“Whether you work in a home office or abroad, business success in our ever more globalized and virtual world requires the skills to navigate through cultural differences”.
The book opens with a personal story; the realization that in communicating with eastern cultures, one should remember to listen to subtle, unspoken cues to make communication effective.
Intercultural communication is an integral part of all business communication. As such, all business communication facilitators need to include this in their training schedules.
Erin Meyer’s book, The Culture Map, explains various facets of intercultural communication in an easy and enjoyable manner. Stories illustrating intercultural dilemmas explain cultural dimensions in an easy-to-understand manner.
The book takes off from the learnings of other interculturalists. It focuses on what she calls ‘Cultural Relativity’ from the point of eight scales which all Business communication trainers are familiar with.
The eight scales are
- Communicating: low context versus high context
- Evaluating: Direct negative feedback versus indirect negative feedback
- Persuading: Principles first versus application first
- Leading: egalitarian versus hierarchical
- Deciding: Consensual versus top-down
- Trusting: Task-based versus relationship-based
- Disagreeing: Confrontational versus avoiding confrontation
- Scheduling: linear-time versus flexible-time
Erin Meyer explains all cultural dilemmas by mapping each culture with another on these scales. For example, in communicating an Indian may be considered as high context while dealing with an American; However, when dealing with a Japanese colleague he may come across as brash and forthright. What matters is the relative positions of the cultures in respect to that dimension. While the British, French and the Argentinians may be considered high context in comparison with Americans, an Indian would view the British as a low-context communicator.
The book takes us through different feedback styles; direct- positive, indirect-positive, direct- negative and indirect-negative. Illustrating through interesting stories, she talks of the American style which has direct-positive and indirect-negative, while a French person applies an indirect-positive and a direct-negative style. This is likely to lead to misunderstanding in a global team where both the French and American need to work together.
All other scales are explained with diagrams and graphs as well as stories. This helps in integrating these concepts into one’s training programs.
What I particularly liked about the book was the numerous references to the Eastern hemisphere. Erin Meyer has worked extensively with the Chinese, Indians, Japanese, Singaporeans as well as Koreans. The examples used are relatable and descriptive making the book an easy and enjoyable read.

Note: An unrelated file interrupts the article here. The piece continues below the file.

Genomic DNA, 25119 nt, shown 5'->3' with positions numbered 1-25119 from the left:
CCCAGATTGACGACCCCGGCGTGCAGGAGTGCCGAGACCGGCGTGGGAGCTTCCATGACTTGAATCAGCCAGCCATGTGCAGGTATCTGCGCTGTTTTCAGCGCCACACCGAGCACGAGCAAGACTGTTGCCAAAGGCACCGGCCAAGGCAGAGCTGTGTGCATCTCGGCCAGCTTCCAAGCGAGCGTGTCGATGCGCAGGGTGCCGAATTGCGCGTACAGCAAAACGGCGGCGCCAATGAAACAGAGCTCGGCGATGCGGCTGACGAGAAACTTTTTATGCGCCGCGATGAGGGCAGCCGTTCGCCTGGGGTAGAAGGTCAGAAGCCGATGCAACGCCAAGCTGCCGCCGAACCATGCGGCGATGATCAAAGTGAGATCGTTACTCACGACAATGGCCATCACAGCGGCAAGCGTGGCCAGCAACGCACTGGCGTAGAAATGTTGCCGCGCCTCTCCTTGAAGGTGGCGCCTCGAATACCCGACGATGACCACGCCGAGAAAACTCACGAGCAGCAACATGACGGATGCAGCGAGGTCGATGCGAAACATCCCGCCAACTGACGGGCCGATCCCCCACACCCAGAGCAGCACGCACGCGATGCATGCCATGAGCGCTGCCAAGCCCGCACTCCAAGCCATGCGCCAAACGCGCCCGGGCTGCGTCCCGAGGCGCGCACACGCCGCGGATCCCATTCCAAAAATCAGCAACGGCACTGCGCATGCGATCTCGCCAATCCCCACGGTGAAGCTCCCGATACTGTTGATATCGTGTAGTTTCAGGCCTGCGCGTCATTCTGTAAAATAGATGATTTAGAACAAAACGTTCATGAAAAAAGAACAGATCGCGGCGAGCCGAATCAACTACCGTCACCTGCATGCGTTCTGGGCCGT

In her concluding section, she talks of how we are all the same and yet we are all different. We are all human and may be driven by common physical and psychological needs and motivations. Yet the culture in which we grow up has a profound impact on how we see the world.
When we worked in an office surrounded by people form our own culture, awareness of psychological needs and sensitivity to individual differences is enough. But ,as globalization transforms the way we work, we now need the ability to decode cultural differences in order to be effective at the workplace.
Some of the comments about the book are:
“ Although we live in an increasingly digitally connected and virtual business world, The Culture Map reminds us that understanding cultural differences in human interactions still matters…… The Culture Map will help business leaders become ‘cultural bridge builders’ to the benefit of their teams and organisations.” Dr Didier CL Bonnet
“Erin Meyer provides us with a brilliant guide to what all business leaders need to know right now: how to succeed in managing the diverse cultural contexts of today’s workplace.” Marshall Goldsmith
About the author
Erin Meyer is an American author and professor at INSEAD Business School, based in Paris. She is most known for writing the 2014 book, The Culture Map: Breaking Through the Invisible Boundaries of Global Business a study that analyzes how national cultural differences impact business. She is also known for co-authoring the book with Netflix CEO, Reed Hastings, No Rules Rules: Netflix and the Culture of Reinvention, which became a New York Times best seller in October 2020.
Meyer is a professor of management practice in the Organizational Behavior department at INSEAD, an international business school with campuses in France, Singapore and Abu Dhabi. She regularly speaks about cross cultural management and global teamwork